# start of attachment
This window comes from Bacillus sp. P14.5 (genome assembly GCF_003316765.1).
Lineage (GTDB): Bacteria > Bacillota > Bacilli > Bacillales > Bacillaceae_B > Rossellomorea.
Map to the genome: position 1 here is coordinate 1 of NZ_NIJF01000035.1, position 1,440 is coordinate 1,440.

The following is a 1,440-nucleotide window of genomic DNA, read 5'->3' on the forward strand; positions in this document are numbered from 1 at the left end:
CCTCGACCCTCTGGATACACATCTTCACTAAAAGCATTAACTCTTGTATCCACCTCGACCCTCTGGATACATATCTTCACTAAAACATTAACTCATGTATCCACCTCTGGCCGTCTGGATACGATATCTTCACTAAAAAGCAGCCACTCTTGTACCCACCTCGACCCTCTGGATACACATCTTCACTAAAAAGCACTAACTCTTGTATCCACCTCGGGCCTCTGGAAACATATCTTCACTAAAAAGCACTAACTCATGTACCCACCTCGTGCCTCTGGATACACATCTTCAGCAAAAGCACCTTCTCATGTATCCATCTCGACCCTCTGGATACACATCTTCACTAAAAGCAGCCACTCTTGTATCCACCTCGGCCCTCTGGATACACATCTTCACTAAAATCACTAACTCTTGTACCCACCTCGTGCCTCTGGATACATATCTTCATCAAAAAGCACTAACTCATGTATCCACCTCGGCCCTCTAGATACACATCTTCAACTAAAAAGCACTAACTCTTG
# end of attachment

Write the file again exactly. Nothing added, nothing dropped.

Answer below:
This window comes from Bacillus sp. P14.5 (genome assembly GCF_003316765.1).
Lineage (GTDB): Bacteria > Bacillota > Bacilli > Bacillales > Bacillaceae_B > Rossellomorea.
Map to the genome: position 1 here is coordinate 1 of NZ_NIJF01000035.1, position 1,440 is coordinate 1,440.

The following is a 1,440-nucleotide window of genomic DNA, read 5'->3' on the forward strand; positions in this document are numbered from 1 at the left end:
CCTCGACCCTCTGGATACACATCTTCACTAAAAGCATTAACTCTTGTATCCACCTCGACCCTCTGGATACATATCTTCACTAAAACATTAACTCATGTATCCACCTCTGGCCGTCTGGATACGATATCTTCACTAAAAAGCAGCCACTCTTGTACCCACCTCGACCCTCTGGATACACATCTTCACTAAAAAGCACTAACTCTTGTATCCACCTCGGGCCTCTGGAAACATATCTTCACTAAAAAGCACTAACTCATGTACCCACCTCGTGCCTCTGGATACACATCTTCAGCAAAAGCACCTTCTCATGTATCCATCTCGACCCTCTGGATACACATCTTCACTAAAAGCAGCCACTCTTGTATCCACCTCGGCCCTCTGGATACACATCTTCACTAAAATCACTAACTCTTGTACCCACCTCGTGCCTCTGGATACATATCTTCATCAAAAAGCACTAACTCATGTATCCACCTCGGCCCTCTAGATACACATCTTCAACTAAAAAGCACTAACTCTTG